Publish date:

E-Commerce Still Isn't a Priority for Most Hair-Care Brands

Hair-care and hair-color brands may be improving their digital presence, but when it comes to leveraging their e-commerce businesses through print and television, they're coming up short.

Hair-care and hair-color brands may have stepped up their digital game last year, but they still tend to lag behind brands in other beauty categories, according to a new report from the research firm L2. While spending on print ads has flatlined, spending on television and digital ads is on the rise -- yet there appears to be a gap in using ads to promote brands' e-commerce businesses. 

L'Oreal has been making moves to blend its social and offline advertising, putting call-to-action hashtags like #AskHairGenius in its print ads to get people to engage with the brand online. Still, that kind of cross-channel promotion isn't uniform throughout the category. Although television ad spending is increasing for hair-care lines, just under half (48 percent) of brands have no digital integration with their TV spots — meaning they're not using the ads to boost their e-commerce businesses.

This lack of investment may be because e-commerce only accounted for 1.3 percent of hair care sales in the U.S. in 2013, thanks to lower brand loyalty and higher shipping costs on heavy bottles. Professional lines, for their part, have been hesitant to invest in direct-to-consumer e-commerce due to conflicts from salon parters.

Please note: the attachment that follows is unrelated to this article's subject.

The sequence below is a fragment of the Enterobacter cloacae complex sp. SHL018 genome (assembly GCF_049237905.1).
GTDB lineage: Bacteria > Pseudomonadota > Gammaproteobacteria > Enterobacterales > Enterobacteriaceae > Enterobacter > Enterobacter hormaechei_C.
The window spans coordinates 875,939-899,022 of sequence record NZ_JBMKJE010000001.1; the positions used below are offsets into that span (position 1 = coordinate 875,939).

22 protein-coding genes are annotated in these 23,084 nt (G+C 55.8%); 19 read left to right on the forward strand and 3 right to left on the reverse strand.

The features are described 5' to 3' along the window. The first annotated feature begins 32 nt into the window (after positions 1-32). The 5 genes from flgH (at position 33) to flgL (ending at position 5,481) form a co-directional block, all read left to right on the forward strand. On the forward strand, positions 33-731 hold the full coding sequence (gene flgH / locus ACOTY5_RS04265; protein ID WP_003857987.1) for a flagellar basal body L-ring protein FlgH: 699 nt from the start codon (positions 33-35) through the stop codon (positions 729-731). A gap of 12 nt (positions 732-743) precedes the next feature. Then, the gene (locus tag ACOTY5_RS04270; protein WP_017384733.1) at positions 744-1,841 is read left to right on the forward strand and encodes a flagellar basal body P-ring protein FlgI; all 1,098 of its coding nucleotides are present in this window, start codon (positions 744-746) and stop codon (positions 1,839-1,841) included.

If they're not fully investing in their own e-commerce sites, hair-care brands are putting money into their presence on Amazon, which is an increasingly important distributor for beauty products. In the pursuit of primacy on the site, brands regularly create product descriptions and video customized for Amazon, with 62 percent of them buying up sponsored links. Garnier has been the most aggressive on that count thus far.

Recommended Articles

As far as social media goes, hair-care brands do appear to be catching on to the power of Instagram. In the last year, the proportion of brands engaged with the platform has jumped to 67 percent from 43 percent in 2012. Their Instagram communities are still small, L2 notes, with the average size being just 12,000 followers — that's excepting brands like Revlon and L'Oreal Paris, which are miles ahead of their competitors at 88,464 and 85,324 followers, respectively. 

But brands with a weak Instagram presence should be getting on that -- fast. L2 notes that across the industries it looks at, Instagram pages can have up to 15 times the engagement of Facebook. Pinterest, too, is still a largely untapped resource for hair-care brands.